Food - Drink
The Strict Requirement Traditional Cornish Pasties Must Meet
Cornwall, England’s most south-western county, is the birthplace of a famous little hand-held called the Cornish pasty, which dates back as early as the 13th century. There are strict requirements in place that define this traditional food and help distinguish a Cornish pasty from other pasties, or similar hand pies like empanadas.
In Europe, a certification called Protected Geographical Indication (PGI) is given to products whose defining qualities and characteristics are "exclusively due to a particular geographical environment." True Cornish pasties from Cornwall are protected under PGI, with defined rules about the pie's ingredients and appearance.
Besides hailing from Cornwall, a Cornish pasty must be made of either rough or puff pastry that can hold up to the filling inside with breaking or bursting. The filling itself must consist of a minimum of 12.5% meat to 25% vegetables, and the ingredients must be minced beef, diced potato, turnip, and onion, seasoned with salt and pepper.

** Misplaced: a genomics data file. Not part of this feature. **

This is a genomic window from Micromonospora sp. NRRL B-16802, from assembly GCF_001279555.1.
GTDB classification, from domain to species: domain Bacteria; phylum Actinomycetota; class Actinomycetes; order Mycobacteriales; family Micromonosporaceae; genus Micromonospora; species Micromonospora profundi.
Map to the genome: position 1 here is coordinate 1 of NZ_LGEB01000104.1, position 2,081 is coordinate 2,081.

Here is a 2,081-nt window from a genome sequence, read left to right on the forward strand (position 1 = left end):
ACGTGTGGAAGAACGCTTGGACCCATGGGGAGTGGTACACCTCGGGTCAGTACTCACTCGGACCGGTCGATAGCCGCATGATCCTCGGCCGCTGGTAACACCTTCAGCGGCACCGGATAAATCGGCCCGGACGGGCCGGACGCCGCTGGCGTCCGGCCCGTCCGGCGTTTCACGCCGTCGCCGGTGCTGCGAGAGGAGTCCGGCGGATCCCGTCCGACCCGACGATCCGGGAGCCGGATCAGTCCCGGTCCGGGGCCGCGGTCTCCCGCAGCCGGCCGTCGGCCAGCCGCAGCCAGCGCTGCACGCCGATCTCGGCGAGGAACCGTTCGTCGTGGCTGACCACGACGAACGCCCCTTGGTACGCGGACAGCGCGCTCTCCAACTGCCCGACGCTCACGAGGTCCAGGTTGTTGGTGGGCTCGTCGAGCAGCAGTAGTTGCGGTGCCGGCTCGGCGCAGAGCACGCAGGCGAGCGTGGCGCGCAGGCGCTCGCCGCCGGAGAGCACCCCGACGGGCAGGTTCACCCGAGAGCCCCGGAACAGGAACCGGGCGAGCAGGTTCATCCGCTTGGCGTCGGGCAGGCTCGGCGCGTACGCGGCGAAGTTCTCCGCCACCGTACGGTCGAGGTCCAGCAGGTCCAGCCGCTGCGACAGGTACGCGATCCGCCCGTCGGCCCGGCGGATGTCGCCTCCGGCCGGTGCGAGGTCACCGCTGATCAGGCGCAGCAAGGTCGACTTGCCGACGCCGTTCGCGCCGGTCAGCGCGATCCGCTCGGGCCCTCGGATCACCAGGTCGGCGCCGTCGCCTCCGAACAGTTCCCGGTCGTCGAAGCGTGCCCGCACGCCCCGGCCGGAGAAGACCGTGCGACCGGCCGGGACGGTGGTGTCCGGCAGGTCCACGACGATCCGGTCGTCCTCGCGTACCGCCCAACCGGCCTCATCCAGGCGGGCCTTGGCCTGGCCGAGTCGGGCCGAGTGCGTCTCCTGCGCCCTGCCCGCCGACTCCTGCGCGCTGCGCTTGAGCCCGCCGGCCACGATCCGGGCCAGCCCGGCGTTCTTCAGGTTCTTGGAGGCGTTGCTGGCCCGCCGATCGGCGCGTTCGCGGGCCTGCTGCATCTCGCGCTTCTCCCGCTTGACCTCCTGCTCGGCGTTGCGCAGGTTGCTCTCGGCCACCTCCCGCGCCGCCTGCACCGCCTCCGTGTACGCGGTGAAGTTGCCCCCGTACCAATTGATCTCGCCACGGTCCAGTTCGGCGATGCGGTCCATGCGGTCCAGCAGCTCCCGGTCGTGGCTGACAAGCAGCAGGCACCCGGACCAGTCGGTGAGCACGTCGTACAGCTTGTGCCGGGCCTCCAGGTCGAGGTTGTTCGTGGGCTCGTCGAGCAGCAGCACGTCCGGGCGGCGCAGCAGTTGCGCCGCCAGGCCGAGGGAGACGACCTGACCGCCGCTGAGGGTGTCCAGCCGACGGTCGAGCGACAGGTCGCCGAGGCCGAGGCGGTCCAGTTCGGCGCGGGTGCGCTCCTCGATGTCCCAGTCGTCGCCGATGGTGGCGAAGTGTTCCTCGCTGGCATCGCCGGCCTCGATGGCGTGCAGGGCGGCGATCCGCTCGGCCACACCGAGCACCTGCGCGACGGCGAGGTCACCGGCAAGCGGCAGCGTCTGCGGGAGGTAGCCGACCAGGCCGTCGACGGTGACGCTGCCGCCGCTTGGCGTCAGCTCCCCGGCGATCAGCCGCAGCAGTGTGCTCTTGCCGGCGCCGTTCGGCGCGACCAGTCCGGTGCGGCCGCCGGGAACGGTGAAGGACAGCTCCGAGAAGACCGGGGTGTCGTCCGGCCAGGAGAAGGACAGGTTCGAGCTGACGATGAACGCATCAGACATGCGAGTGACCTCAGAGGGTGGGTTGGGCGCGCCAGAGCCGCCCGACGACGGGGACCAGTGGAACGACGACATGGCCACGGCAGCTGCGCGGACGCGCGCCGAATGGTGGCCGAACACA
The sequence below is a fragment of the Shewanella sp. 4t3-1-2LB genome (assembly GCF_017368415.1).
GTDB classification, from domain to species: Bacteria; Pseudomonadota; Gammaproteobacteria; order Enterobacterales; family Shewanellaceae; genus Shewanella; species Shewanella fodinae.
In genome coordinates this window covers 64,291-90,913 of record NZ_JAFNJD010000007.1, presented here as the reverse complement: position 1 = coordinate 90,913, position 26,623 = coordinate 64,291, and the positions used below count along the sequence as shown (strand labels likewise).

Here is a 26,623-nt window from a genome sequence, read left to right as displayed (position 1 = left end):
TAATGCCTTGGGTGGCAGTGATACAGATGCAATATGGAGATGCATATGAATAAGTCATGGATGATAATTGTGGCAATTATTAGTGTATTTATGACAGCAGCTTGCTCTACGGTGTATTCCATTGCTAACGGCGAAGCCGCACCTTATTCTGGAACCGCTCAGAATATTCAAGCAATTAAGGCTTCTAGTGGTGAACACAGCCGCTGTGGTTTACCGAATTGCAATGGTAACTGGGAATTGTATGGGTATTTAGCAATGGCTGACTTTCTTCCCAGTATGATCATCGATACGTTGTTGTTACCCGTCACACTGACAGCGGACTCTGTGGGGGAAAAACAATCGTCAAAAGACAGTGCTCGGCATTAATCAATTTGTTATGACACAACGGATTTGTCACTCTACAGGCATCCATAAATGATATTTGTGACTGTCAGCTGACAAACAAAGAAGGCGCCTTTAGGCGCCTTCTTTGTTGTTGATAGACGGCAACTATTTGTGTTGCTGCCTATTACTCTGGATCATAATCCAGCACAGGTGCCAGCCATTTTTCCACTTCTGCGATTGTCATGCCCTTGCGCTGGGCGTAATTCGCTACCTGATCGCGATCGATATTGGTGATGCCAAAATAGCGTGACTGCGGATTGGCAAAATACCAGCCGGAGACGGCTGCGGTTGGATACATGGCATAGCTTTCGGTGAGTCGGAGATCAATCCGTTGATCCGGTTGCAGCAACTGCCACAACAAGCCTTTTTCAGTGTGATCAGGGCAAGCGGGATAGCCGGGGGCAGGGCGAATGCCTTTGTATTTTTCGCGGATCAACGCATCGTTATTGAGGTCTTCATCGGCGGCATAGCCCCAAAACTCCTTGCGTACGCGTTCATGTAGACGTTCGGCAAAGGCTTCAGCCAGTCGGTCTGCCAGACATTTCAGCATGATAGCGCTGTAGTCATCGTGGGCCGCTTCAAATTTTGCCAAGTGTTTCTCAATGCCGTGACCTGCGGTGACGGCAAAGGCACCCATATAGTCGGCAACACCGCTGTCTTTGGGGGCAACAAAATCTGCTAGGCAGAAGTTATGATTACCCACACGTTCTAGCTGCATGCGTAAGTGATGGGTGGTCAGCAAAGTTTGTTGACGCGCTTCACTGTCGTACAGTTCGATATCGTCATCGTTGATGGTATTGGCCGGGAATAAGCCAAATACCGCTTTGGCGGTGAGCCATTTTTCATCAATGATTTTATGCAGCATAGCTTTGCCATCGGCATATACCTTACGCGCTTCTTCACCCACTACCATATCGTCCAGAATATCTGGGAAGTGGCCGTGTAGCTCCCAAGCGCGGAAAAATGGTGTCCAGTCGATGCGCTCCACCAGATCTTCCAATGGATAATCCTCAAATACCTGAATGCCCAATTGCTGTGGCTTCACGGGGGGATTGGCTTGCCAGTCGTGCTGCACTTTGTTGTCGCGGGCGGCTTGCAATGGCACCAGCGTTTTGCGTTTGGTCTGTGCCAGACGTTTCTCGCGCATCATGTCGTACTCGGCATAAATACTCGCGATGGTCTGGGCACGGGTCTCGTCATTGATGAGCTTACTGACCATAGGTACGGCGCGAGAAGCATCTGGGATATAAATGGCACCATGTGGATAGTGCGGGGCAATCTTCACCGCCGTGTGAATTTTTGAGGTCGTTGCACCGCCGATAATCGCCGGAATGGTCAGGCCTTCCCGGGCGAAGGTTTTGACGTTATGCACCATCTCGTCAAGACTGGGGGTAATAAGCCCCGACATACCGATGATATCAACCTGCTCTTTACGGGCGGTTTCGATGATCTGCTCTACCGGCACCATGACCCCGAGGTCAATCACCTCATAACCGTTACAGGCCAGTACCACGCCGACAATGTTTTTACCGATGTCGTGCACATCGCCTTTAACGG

All of the previous guidelines are moot if the pasty does not meet its greatest requirement: proper crimping of the crust. The dough must be sealed by pushing down on the edge of the pasty and twisting in, creating a half-moon shape like a capital “D,” and a proper Cornish pasty needs 18 to 20 crimps on the edge to be authentic.